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Alexis Ferry Journal: Volume 3
This volume begins with a short poem by Victor Hugo, in which he rejoiced in the outcome of the Civil War, on a page Ferry entitled "Blagues! Blagues! (Jokes! Jokes!) humbug." Ferry then listed his complaints about the supposed "solicitude of the government", noting the new laws of free labor enacted during the era of Reconstruction. On the following page, Ferry outlines a way to get around the abolition of slavery with a "fair contract to make the Negro work and which would succeed with the laws of the state, as much as there is hope with the emancipated Negro." He wrote an entry on Pierre-Joseph Proudhon's opinion on the Civil War, which supports Ferry's opinion of the war being unjust, as well as his reflections on the duties of a father (toward his children) On February 1, 1871, Ferry addressed his children in an entry that shared the economic difficulties he was having, bemoaning the freedom of the slaves, their supposed unreliability and their indolence, and what he deemed was the government's favor of the slave over the planter. Later though, in October 1865, he wrote that it looked like things were turning around and that the South, in spite of being defeated, had reason to hope it could be politically reintegrated. He included the labor contracts for his workers (for 1866), including their duties, compensations, and benefits. On May 1, 1866, Ferry's plantation had apparently been affected by drought. That same month, misfortune struck again; he received a pommade from a doctor for a skin ailment on May 7 (indicating that he may have had an illness), and his daughter Coralie was suffering from dysentery with a fever the very next day. A recipe reappears for Cholera in this volume, perhaps indicating that Ferry has recontracted the disease. He once again wrote about what he perceived as the religious fanaticism in Puritan-influenced America, theism (Catholicism, in particular), and about the great value of the women in his life. There are several drawings of machinery, of structures (planned additions to his home), and of snakes (aptly placed in several entries in derision of the North). He was considering planting several new crops, including the Sida plant and ramie. He believed "La ramie relèvera Le Sud" (ramie will relieve the South) and listed the benefits of the cultivation of ramie and the instructions for the preparation of its fibers. In sharing the situation in the South in March 1868, he claimed that "never in any era in history has a people been more unhappy than those who live in the South." There are lists of his 1865 & 1866 living expenses. The journal ends with a record of the costs of running his sugar mill.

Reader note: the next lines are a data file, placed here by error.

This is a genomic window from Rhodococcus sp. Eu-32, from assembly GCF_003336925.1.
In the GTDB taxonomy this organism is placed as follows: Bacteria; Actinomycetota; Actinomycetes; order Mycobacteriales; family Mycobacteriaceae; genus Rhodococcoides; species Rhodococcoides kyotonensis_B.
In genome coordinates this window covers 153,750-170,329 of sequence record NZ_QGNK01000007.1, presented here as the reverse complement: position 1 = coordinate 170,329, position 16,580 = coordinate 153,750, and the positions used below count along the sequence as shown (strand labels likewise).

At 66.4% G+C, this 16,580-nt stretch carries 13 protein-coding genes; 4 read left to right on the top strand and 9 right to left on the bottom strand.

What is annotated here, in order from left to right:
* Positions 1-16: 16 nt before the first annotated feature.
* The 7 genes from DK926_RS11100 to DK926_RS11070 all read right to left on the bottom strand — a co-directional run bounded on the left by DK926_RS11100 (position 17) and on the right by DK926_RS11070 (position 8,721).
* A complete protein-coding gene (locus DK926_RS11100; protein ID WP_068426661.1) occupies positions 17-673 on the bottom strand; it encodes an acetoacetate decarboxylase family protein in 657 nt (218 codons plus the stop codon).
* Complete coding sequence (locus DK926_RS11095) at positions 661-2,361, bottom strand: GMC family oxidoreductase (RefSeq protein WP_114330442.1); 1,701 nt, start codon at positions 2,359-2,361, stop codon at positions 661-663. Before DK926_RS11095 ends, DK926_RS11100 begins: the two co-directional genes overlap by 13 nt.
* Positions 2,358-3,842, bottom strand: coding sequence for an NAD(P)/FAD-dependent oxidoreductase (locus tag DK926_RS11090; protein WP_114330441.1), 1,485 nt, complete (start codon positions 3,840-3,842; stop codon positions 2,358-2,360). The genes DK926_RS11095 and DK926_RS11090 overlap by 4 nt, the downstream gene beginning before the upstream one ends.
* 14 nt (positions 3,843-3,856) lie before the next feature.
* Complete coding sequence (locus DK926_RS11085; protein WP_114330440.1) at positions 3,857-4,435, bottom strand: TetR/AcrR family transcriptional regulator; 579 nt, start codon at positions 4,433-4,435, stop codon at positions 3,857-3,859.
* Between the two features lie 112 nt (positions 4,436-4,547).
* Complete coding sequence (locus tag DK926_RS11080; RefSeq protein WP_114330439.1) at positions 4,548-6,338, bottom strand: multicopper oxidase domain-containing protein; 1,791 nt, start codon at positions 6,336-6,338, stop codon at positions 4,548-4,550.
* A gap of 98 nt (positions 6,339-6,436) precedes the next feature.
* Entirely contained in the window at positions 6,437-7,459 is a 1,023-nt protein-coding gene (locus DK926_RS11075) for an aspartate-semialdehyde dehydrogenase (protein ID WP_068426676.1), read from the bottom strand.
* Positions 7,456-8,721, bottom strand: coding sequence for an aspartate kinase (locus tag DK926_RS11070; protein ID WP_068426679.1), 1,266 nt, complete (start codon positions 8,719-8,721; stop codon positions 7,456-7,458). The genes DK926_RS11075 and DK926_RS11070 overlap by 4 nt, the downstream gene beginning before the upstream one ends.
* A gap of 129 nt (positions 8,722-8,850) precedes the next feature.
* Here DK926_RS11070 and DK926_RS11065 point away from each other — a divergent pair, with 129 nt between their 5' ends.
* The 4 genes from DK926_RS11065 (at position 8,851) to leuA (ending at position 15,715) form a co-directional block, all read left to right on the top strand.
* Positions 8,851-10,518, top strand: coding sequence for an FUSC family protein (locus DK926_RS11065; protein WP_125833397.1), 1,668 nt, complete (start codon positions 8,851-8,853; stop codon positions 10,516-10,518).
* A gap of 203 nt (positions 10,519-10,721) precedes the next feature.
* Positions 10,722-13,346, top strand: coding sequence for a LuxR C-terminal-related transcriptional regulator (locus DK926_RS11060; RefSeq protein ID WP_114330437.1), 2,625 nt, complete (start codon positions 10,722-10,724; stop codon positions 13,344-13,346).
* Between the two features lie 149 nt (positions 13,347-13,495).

Tulane University Digital Library
Civil War, 1861-1865
12.75x8.25x1, 364 pages
Alexis Ferry journals, Manuscripts Collection 331, Louisiana Research Collection, Howard-Tilton Memorial Library, Tulane University, New Orleans, LA 70118
Digital rights are held by Tulane University, New Orleans, Louisiana. Copyright is retained in accordance with U.S. copyright laws. Physical rights are held by Louisiana Research Collection, Howard-Tilton Memorial Library, Tulane University, New Orleans, Louisiana